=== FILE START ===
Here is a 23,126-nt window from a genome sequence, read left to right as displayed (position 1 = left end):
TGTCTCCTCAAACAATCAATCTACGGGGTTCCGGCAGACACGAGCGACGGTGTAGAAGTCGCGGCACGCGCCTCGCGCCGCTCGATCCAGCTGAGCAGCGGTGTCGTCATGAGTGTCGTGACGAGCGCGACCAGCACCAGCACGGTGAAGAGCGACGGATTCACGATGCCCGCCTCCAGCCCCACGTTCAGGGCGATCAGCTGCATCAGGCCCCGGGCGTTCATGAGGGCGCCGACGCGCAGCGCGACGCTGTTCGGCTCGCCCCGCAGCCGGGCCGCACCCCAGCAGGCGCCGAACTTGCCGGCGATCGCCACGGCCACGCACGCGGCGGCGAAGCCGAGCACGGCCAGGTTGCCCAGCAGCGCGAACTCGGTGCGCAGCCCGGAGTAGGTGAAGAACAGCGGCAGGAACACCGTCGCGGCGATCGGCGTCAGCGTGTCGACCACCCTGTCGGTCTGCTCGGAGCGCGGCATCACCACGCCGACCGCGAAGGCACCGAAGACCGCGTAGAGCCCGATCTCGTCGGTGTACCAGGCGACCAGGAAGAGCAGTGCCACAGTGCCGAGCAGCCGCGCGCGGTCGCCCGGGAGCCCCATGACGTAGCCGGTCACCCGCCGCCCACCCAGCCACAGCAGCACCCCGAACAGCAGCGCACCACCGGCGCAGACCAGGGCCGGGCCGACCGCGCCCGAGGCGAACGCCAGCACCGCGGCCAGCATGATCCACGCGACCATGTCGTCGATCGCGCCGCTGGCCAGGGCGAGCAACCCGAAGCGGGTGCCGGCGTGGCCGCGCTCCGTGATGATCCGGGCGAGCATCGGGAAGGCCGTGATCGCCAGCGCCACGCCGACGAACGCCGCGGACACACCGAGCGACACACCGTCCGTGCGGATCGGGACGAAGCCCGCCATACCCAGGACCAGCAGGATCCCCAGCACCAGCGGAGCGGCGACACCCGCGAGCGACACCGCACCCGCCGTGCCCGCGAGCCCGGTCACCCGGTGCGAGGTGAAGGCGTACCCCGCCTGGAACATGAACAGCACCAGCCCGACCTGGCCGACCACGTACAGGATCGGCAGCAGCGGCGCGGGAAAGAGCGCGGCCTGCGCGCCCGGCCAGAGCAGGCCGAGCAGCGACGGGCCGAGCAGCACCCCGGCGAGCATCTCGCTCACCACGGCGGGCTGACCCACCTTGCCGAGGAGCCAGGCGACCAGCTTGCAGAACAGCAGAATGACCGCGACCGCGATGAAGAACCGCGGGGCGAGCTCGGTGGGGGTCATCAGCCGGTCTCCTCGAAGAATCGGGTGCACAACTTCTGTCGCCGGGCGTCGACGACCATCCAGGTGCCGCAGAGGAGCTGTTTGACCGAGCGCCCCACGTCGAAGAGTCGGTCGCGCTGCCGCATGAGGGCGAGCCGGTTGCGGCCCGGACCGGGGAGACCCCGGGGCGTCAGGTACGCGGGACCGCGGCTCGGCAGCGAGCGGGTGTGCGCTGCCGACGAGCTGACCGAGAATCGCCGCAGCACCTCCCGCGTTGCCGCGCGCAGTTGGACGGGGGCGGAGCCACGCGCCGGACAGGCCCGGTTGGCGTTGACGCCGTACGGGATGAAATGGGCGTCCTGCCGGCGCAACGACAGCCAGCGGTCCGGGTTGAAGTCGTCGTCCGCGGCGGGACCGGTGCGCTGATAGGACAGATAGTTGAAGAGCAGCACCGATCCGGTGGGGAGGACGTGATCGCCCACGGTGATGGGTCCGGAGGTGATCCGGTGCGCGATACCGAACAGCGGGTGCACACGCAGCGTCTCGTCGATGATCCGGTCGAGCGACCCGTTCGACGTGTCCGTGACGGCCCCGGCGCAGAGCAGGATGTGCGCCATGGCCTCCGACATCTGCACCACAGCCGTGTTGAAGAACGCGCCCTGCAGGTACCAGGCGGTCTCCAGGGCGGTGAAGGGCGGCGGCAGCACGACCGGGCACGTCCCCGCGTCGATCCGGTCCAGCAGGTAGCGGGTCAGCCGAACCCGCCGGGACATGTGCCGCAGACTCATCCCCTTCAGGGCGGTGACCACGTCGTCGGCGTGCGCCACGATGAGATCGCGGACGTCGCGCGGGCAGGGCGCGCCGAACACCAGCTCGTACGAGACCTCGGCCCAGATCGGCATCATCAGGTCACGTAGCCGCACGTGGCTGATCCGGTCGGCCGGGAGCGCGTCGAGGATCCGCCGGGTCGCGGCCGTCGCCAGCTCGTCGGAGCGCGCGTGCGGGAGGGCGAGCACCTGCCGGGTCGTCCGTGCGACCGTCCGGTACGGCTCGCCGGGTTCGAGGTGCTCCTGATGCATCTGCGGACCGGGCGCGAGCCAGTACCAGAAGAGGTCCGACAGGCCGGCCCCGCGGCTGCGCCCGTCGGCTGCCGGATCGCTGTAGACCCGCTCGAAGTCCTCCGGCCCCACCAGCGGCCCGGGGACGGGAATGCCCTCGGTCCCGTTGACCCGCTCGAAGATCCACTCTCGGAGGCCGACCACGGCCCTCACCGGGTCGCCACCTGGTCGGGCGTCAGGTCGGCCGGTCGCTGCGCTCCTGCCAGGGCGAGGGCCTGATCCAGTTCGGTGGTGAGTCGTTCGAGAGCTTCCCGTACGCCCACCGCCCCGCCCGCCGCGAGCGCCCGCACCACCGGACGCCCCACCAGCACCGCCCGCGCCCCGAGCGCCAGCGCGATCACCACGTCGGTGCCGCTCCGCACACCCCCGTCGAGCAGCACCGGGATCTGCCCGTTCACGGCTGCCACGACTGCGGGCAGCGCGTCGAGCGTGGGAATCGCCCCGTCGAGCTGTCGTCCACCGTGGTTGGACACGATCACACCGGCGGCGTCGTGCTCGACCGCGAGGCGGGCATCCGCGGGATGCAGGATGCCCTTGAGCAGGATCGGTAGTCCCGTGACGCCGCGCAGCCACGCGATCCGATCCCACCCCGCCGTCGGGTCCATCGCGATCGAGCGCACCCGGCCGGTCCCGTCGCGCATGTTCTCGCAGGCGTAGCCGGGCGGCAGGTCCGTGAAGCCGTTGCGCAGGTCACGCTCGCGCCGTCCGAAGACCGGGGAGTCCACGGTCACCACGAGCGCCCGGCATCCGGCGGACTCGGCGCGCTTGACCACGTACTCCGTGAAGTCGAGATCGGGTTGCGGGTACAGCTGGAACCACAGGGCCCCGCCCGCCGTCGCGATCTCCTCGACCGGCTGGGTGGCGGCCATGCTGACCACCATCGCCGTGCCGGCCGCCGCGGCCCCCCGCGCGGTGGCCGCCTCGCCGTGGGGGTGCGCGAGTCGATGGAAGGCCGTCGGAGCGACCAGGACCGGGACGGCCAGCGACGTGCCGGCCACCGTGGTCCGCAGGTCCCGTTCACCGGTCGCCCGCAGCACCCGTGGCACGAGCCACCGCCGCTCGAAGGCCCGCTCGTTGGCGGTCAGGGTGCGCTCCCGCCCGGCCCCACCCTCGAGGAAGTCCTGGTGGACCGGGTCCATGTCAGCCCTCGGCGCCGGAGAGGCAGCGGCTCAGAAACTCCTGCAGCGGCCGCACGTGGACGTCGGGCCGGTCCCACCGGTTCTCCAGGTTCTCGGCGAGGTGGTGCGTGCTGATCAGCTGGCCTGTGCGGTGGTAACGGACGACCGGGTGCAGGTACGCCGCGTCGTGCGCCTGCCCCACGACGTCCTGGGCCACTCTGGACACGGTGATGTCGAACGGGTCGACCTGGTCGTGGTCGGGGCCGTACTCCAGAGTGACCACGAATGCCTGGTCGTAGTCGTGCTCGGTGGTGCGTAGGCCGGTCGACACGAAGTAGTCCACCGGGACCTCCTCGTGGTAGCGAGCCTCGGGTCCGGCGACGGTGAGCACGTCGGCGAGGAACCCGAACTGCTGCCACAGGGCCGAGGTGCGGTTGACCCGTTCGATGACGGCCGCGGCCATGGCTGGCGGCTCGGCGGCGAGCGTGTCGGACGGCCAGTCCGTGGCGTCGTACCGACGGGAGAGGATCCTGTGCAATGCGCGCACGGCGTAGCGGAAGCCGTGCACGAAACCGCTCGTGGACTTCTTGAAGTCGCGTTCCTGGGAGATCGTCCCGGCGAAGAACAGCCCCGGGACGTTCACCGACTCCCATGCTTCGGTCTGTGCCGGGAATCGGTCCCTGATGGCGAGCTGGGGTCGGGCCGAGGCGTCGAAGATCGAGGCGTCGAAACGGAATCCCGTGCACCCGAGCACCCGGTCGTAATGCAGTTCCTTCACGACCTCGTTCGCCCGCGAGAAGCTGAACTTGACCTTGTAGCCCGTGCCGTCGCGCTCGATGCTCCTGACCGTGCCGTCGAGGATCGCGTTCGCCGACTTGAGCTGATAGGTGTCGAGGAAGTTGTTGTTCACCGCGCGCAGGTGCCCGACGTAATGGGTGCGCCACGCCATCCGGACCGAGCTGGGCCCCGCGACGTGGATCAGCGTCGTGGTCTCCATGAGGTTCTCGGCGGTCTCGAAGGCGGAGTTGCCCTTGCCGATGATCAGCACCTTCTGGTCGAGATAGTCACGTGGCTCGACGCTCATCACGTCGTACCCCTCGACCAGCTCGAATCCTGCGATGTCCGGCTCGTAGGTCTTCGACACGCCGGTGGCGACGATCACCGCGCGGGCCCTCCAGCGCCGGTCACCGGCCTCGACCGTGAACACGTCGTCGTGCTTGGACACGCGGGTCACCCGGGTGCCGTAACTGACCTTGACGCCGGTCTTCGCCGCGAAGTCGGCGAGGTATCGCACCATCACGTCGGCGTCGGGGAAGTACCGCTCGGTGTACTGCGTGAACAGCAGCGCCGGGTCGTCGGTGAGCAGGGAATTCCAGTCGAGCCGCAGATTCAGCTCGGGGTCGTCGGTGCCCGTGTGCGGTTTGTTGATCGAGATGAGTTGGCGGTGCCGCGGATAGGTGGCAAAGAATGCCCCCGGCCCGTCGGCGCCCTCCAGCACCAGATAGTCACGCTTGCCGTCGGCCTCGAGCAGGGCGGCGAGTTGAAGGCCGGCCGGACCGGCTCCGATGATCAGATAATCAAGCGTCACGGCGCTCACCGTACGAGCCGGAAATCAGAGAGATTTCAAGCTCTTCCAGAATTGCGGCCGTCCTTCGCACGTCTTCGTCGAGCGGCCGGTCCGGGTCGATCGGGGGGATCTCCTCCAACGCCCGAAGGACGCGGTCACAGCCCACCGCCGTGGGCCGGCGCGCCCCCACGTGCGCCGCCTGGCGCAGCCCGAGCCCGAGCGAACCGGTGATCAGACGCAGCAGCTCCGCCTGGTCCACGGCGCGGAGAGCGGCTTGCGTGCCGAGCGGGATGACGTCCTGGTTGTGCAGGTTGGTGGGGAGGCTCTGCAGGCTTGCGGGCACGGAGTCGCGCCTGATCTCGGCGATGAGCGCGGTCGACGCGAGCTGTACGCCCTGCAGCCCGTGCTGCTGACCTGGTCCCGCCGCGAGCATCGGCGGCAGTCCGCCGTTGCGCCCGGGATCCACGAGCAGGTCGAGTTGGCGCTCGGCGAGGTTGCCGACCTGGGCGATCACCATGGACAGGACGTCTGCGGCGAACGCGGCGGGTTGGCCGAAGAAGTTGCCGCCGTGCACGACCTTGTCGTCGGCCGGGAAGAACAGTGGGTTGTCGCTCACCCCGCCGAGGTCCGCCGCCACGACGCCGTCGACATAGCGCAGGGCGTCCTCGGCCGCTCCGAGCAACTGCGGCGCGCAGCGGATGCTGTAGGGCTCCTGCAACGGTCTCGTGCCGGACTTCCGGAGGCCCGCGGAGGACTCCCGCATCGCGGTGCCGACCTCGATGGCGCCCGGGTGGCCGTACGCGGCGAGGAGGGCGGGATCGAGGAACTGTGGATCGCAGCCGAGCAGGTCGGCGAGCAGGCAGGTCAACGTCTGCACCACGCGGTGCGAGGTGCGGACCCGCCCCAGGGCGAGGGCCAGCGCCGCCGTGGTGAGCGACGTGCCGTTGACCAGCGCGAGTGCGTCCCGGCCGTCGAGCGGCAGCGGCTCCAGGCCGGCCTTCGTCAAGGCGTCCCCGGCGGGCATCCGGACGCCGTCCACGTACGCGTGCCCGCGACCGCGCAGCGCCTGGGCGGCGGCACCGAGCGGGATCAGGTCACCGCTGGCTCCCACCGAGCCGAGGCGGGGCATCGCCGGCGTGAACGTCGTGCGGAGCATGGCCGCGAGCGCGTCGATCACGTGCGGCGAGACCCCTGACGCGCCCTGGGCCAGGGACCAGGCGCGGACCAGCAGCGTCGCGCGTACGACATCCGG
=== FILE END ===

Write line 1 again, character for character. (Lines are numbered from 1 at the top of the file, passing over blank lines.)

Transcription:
Here is a 23,126-nt window from a genome sequence, read left to right as displayed (position 1 = left end):